The most immediate question is the most obvious: Leaving the GOP out of the equation, will the Democratic nomination necessarily be sewn up by Feb. 5? Apparently Mrs. Clinton counts on crushing in New York (281 delegates) and California (441) that day. The Democratic Party mandates proportional representation, with any candidate who receives less than 15 percent of the vote falling out. Recent state polls in CA and NY show Clinton ahead, presumably among voters unaware that she supports a health insurance program rather like Mitt Romney’s in Massachusetts, which was crafted with input from the insurance industry.

Outside California and New York, two states being lost sight of in media attention to Iowa and New Hampshire, Clinton still has the advantage of huge name recognition going into Feb. 5, but the two largest states are the most critical for her. January may determine whether California and New York carry the nomination.

If Feb. 5, meaning largely California and New York, do not end the nominating process for the Dems, then the question becomes, what happens in the rest of the primaries and caucuses? Another 23 states hold Democratic contests from Feb. 9 through June 3, for another 1000 delegates. Turnout varies by state, but many of these states have local and statewide elections of interest.

If, on the other hand, Feb. 5 does end the nominating process, that leaves a further question. Delegates are one thing. Electors are another. If the point of this compressed primary season was supposedly to give more states a say in the process, what happens to the states left out?

States that hold primaries or conventions after Tuesday, February 5 command a total of 125 electoral votes: Ohio (20) and Wisconsin (10), major battlegrounds in the Midwest; Washington (11) and Oregon (7) in the Pacific Northwest, Blue but not safe; Texas (34), which would never be written off if the Democratic party were party-building by registering new voters; Mississippi (6) and Louisiana (9), where Dems should be fighting especially hard after Katrina; Maine (4), and Vermont (3)—a safe bet not to go Republican, but it could readily go third party if the national party nominates Mrs. Clinton; and Pennsylvania (21) , another major battleground.

Any candidate needs most of these states to win. Electoral arithmetic aside, is enthusiastic turnout in the November general election a given for states written off before Valentine’s Day?

Anything could happen between now and November 2008. Still, a little handicapping here:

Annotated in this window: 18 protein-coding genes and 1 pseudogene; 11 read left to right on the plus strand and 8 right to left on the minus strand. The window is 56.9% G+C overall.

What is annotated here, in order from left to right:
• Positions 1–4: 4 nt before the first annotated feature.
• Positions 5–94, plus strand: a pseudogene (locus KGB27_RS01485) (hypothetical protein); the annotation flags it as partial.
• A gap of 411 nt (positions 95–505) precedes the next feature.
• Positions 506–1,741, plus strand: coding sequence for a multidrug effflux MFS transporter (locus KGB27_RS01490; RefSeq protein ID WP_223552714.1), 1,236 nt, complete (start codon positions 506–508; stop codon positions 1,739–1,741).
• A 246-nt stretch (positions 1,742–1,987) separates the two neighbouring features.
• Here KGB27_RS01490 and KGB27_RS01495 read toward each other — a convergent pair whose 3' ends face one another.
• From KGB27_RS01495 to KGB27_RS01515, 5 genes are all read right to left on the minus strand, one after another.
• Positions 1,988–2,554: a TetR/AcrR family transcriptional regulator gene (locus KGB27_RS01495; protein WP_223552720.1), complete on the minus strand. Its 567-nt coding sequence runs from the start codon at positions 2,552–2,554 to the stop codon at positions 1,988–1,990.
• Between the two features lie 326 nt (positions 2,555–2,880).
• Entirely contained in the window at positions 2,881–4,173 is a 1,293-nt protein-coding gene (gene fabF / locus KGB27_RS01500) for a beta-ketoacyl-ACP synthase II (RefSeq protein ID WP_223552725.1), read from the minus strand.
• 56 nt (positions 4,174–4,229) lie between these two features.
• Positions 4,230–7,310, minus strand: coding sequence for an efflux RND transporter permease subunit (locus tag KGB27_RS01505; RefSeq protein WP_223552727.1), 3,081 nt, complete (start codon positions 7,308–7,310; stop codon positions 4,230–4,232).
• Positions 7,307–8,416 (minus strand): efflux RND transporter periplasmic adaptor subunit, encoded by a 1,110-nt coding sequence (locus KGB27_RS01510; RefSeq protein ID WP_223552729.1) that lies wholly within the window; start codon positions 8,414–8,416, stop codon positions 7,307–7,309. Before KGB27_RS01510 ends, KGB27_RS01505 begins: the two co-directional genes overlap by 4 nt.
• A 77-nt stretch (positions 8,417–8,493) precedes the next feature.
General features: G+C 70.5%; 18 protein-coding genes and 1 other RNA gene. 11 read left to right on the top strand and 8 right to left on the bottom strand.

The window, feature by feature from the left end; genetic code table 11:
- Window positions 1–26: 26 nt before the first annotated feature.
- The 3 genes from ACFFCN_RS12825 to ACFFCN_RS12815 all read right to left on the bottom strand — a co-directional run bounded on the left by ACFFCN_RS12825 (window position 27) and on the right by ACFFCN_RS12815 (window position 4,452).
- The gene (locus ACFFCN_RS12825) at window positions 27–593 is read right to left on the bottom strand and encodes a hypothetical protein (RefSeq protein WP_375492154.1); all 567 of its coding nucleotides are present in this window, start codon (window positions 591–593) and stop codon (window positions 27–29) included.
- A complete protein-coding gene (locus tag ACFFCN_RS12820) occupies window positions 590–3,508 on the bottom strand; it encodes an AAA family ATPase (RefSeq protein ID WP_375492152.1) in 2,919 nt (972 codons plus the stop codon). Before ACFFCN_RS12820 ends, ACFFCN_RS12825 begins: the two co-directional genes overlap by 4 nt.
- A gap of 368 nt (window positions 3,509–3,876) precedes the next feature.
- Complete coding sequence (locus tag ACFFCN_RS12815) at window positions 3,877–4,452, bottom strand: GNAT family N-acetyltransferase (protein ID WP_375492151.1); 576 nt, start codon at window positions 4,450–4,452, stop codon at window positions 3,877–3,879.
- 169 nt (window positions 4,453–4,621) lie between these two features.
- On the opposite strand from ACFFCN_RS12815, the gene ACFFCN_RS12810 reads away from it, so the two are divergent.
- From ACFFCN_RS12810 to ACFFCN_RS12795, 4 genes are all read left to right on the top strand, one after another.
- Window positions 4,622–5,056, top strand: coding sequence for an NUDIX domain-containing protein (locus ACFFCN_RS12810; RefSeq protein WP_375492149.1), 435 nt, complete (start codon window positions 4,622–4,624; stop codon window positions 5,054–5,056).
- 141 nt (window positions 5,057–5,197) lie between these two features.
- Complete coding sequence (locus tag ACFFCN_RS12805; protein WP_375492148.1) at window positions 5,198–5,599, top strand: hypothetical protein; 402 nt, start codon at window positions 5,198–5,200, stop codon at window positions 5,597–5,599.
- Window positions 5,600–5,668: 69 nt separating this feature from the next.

Mrs. Clinton would probably carry New York (31) and California (55) in the general election, unless she went so ‘centrist’ (corporate mouthpiece, Bush lite) that a good third-party candidate got into the race.

That still leaves the rest of the Electoral College. Setting aside the ‘safe’ states, in several states not considered safely ‘Blue’ the Democratic Party should theoretically have a good shot this year. Among those, for a total of 98 electoral votes, Clinton might not carry Michigan (17), Arizona (10), Colorado (9), Kansas (6), Missouri (11), New Mexico (5), Oklahoma (7), and the Dakotas (6). Given the Clintons’ track record of no party-building, you can add Tennessee (11) and Arkansas (6). And if a good alternative candidate arises on the progressive side, throw out Minnesota (10).

This run-down may look bad for the Dems, but it fits the historical picture from the 1990s on:

  1. Bill Clinton won the White House because of Ross Perot. This point is not fashionable among pundits who treat Clinton as a political wizard, especially in the national capital. The Washington Post flew into a hysterical paroxysm about Perot that I, personally, have never seen equaled in a newspaper, and I am from Texas, where men are men and newspapers are awful. But the Perot vote made a critical difference in several states that Clinton carried. There was never a popular, or populist, groundswell for William Jefferson Clinton, chair of the ‘centrist’ DLC.
  2. As veteran analyst Mark Shields pointed out a few years ago, the Clinton administration, during eight years in office, did little to no party building at the grassroots level.
  3. When the Clintons left the White House, they did not move back to Arkansas. They moved to New York, improving their prospects rather than party prospects.
  4. In 2000, Mrs. Clinton thus ran for Senate from New York rather than from Arkansas. New York would have elected Nita Lowey to the Senate in 2000, if Lowey had not moved aside for Clinton. Clinton might have won in Arkansas, and would at least have made a difference in other elections there in 2000.
  5. In 2000, the Democrats failed to carry either Arkansas, Clinton’s home state, or Tennessee, Gore’s home state. Had either state gone Democratic, it would have kept the 2000 election out of the courts, and Bush v. Gore would not have happened.

The foregoing leaves little hope that the Clinton bandwagon serves as much more than a stop-loss for the GOP and for the tight handful of corporate interests that have benefited from the last several elections. If Clinton is nominated, she has a good chance of losing the general election. But if she wins, they figure they can control her.

Margie Burns [link to her blog at] is a freelance journalist in the DC area. She can be reached at

Copyright © 2008 The Baltimore News Network. All rights reserved.

Republication or redistribution of Baltimore Chronicle content is expressly prohibited without their prior written consent.

Baltimore News Network, Inc., sponsor of this web site, is a nonprofit organization and does not make political endorsements. The opinions expressed in stories posted on this web site are the authors' own.

This story was published on January 3, 2008.


Public Service Ads: